Our next stop was The Hofburg. We explored the various exteriors and courtyards of this main palace complex of the Habsburg dynasty, trying to stay in the shade as much as possible.
From The Hofburg, we walked to the Vienna State Opera and explored the exterior of the famed opera house while the sun beat down upon us.
Our final morning stop was Saint Stephen’s Cathedral, situated in the very center of the city. The construction of Saint Stephen’s had occupied much of the 13th, 14th and 15th Centuries; the church is filled with treasures and relics from eight centuries.
We explored both the exterior and interior of Saint Stephen’s, but we did not explore the crypt nor did we attempt to climb the towers. I thought Saint Stephen’s was less interesting than several churches in Munich, but I acknowledge that Munich may have more than satisfied my quotient of historic churches for the trip.
Once we had completed our visit to Saint Stephen’s, we had a decision to make: what to do with our afternoon in Vienna.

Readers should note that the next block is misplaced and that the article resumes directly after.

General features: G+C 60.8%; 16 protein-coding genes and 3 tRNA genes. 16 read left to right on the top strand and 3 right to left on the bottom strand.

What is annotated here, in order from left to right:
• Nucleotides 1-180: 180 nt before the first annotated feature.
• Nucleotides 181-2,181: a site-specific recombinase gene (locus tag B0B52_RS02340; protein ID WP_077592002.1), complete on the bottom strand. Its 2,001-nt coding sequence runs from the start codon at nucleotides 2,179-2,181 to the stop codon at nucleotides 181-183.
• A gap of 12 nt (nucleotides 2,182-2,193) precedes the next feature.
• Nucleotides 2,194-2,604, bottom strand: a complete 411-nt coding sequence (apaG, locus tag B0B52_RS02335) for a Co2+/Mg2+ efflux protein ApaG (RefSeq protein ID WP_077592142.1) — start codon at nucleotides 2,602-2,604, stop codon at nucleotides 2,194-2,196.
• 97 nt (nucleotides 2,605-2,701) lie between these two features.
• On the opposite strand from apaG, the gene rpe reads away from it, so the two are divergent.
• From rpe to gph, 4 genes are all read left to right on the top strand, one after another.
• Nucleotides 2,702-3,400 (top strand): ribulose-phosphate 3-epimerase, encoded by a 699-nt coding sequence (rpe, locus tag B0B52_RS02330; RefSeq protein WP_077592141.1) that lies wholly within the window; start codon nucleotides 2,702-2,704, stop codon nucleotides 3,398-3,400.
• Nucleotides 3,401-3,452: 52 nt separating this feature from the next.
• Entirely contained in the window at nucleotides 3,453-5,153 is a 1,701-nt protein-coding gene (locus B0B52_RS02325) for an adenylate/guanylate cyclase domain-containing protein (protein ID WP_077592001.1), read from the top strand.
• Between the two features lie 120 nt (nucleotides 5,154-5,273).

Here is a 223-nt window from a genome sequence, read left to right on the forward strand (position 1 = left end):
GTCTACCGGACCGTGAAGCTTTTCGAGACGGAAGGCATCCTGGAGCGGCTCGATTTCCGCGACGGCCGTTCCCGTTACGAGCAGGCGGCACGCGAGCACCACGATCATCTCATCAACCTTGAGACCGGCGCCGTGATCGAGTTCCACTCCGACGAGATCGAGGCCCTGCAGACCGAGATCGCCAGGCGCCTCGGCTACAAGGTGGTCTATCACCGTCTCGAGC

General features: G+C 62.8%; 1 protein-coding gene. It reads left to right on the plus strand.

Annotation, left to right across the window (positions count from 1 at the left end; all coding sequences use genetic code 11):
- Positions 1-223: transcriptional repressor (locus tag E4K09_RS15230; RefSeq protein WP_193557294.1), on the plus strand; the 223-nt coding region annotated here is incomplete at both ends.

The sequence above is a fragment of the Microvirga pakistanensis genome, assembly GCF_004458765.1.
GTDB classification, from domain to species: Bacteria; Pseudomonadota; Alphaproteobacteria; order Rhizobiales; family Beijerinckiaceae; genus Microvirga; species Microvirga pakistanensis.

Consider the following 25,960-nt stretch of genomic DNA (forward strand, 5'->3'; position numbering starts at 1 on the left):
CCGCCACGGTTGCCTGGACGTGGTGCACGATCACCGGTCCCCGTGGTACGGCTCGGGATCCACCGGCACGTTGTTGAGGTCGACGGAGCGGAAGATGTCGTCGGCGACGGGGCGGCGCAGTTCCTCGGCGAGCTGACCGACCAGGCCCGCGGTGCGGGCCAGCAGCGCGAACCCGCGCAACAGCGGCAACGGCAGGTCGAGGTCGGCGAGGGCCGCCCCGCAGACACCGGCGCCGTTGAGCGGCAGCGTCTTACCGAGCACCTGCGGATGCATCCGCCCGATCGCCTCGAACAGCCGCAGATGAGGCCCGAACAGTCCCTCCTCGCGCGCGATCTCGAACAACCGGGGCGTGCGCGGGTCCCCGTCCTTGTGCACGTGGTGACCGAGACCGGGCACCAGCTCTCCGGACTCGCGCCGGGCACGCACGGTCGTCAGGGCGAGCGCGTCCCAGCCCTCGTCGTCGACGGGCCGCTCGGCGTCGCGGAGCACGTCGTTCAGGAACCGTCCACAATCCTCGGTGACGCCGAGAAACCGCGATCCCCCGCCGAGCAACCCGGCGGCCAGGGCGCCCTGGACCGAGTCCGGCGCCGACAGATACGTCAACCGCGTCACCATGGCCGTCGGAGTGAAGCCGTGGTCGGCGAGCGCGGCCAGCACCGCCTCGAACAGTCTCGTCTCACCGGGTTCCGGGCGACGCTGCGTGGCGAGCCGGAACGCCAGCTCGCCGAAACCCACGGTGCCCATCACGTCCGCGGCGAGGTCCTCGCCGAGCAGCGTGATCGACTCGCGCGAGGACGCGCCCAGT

On our list of prospective places to visit were Schonbrunn Palace, The Belvedere Palace and The Kunsthistorisches Museum.
For different reasons, we abandoned all three items on our list.
We abandoned Schonbrunn Palace because we had already visited Herrenchiemsee and because we planned to visit The Residenz once we returned to Munich—and we were, frankly, not confident that we wanted to explore a third massive palace.
My Dad: Is Schonbrunn better than Herrenchiemsee or The Residenz?
Andrew: Well, Schonbrunn is completely different from Herrenchiemsee or The Residenz—but getting there will be a bit of a journey. It will take some time on the subway, and then there will be a bit of a walk to the palace. The gardens are one of the best reasons to visit Schonbrunn. The gardens are enormous—but I’m not sure we would enjoy the gardens in this hot weather.
My Dad: Schonbrunn’s out.
We abandoned The Belvedere Palace because we had most wanted to visit The Belvedere Gardens, but the oppressive weather—it was as hot and humid as a brutal Oklahoma summer afternoon—made a visit to the gardens unattractive for us.